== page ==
YMC Chemical Coalition going new direction with funding
GRANITE FALLS — The Yellow Medicine County Chemical Coalition was looking for — and found — support from the county board in pursuing a new line of funding and redirection for funds for the upcoming year.
Chemical Coalition representative Sharon Hendrichs requested $25,000 of the funds the county had set aside last year for the Chemical Coalition and its activities such as Kids Night Out that promoted drug- and alcohol-free events for school-age children to enjoy.
The new request asked for funding that the majority of which would be put to use through the county’s school youth groups instead of on a program coordinator.
“We’re asking for county support activities in the community that work to reduce substance abuse,” Hendrichs said. “This would be the process we would go through.”
The youth groups would have to meet the criteria set forth in the packet she handed to board members. The request includes a follow-up evaluation form for the groups to complete and return to the coalition as in addition to the application form.
“The schools are wanting more funding for their kids’ events than to pour most of their grant dollars into the form of a person who wouldn’t get to continue to work with them one-on-one anyway,” Hendrichs said at Tuesday’s board meeting.
This year’s event requests are not to exceed $3,000 for a single event or request.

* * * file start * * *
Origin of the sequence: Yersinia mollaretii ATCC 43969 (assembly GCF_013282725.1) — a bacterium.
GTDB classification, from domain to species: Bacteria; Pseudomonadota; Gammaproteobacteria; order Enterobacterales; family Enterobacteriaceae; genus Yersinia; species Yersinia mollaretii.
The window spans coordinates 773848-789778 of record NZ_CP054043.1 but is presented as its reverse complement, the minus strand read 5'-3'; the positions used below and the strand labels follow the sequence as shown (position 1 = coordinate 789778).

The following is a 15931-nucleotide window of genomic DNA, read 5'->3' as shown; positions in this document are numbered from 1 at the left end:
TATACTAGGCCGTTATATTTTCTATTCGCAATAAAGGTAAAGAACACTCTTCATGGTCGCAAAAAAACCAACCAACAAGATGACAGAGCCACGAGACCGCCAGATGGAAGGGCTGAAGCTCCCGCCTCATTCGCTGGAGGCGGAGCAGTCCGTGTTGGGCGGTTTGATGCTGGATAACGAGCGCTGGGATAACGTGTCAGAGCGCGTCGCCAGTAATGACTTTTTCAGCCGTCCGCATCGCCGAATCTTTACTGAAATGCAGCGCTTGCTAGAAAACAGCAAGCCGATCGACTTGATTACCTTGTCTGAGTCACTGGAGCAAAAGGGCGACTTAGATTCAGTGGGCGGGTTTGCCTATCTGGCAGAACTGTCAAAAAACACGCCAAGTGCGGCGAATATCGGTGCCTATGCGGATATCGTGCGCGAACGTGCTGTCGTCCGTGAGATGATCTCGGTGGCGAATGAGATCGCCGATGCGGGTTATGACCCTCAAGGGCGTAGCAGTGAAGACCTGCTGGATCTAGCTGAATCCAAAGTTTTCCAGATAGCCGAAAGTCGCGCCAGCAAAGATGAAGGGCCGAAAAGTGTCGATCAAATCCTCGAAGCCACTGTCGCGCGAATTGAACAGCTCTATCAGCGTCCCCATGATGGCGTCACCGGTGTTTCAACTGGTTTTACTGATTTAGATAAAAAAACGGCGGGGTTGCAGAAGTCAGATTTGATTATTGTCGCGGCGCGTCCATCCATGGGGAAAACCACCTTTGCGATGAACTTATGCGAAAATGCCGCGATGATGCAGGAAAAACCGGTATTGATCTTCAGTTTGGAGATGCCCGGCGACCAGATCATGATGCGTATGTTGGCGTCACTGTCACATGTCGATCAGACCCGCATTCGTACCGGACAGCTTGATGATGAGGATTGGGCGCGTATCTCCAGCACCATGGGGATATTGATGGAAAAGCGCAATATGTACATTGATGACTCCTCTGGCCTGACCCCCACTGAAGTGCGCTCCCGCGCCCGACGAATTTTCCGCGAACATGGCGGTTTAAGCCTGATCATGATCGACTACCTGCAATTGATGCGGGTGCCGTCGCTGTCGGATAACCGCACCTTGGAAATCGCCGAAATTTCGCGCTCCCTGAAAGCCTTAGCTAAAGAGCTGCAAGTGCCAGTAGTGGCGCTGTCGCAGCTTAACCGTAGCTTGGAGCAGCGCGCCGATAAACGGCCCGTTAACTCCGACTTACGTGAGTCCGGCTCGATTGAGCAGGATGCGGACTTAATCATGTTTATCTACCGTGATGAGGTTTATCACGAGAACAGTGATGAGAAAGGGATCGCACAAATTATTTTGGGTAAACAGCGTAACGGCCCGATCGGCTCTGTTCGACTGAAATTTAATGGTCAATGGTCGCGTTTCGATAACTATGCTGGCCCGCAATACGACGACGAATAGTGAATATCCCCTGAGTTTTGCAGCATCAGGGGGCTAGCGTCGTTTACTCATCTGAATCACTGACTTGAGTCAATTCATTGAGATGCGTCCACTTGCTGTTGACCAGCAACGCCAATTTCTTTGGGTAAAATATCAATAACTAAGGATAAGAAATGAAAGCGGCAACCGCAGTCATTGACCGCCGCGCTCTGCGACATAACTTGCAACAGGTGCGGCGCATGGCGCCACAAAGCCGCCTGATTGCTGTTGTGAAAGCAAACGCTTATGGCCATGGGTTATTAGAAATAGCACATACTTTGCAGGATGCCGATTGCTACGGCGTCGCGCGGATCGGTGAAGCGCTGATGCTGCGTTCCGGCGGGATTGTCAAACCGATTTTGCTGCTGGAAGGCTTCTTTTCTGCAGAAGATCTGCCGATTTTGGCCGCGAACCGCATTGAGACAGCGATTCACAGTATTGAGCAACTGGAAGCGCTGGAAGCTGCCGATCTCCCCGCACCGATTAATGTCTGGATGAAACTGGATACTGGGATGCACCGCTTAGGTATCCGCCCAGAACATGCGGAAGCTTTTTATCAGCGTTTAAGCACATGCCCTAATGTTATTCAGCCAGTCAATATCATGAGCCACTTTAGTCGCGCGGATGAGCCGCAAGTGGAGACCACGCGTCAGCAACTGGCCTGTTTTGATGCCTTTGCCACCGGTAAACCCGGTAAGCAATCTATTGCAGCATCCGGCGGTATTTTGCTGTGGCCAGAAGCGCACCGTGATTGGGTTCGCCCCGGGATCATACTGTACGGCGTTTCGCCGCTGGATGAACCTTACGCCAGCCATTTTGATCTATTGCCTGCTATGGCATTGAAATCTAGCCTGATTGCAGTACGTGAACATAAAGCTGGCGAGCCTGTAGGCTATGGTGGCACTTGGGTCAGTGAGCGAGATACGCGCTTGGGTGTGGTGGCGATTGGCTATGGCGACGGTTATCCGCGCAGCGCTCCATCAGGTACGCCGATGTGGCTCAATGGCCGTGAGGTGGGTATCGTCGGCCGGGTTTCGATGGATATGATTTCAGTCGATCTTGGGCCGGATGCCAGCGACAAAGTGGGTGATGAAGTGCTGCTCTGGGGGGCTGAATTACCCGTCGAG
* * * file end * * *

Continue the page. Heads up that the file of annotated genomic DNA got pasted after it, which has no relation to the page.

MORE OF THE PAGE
“If you have two or more events at the same school, you would want $3,000 per event,” Commissioner Ron Antony said.
Any funding they would be going after this year would not include the major grant they had applied for previously because the former grant required funding the coalition position for the most part.
“We have not applied for a $125,000 grant due in May. The coalition isn’t planning on going for that one,” Hendrichs said.
“The coalition was not going to apply for this as our department doesn’t have the capacity to apply for a DFC grant,” she said. Additionally, that program would require that the coordinator go out-of-state to go through the academy again, unless the new person had just graduated the academy.
The coalition felt if they could at least sustain these youth groups and these activities instead of fund and retrain somebody that this would be the better way to go Hendrichs said.
Antony said that 80 percent of the grant monies were getting wrapped up in this individual (chemical coalition coordinator).
“This is no reflection on the last person in that position,” Antony said. “They were looking more at wanting to sponsor an event with no drinking, no drugs, ‘Give us money to do that. Give us money to put posters in the hallways.’ Give money to the schools is what they want.”
“Program money we would have to look somewhere else,” Hendrichs said. “For programming, we could look at the Bush Foundation, look at some the more local grants that would actually fund local activities. Federal dollars were a small portion. I think it would be better done through local community funds than federal.”
“Yes, we’d be using a lot of the funding for salaries, but don’t forget, he’s putting in the work to earn it, not just draining funds,” Commissioner Gary Johnson said.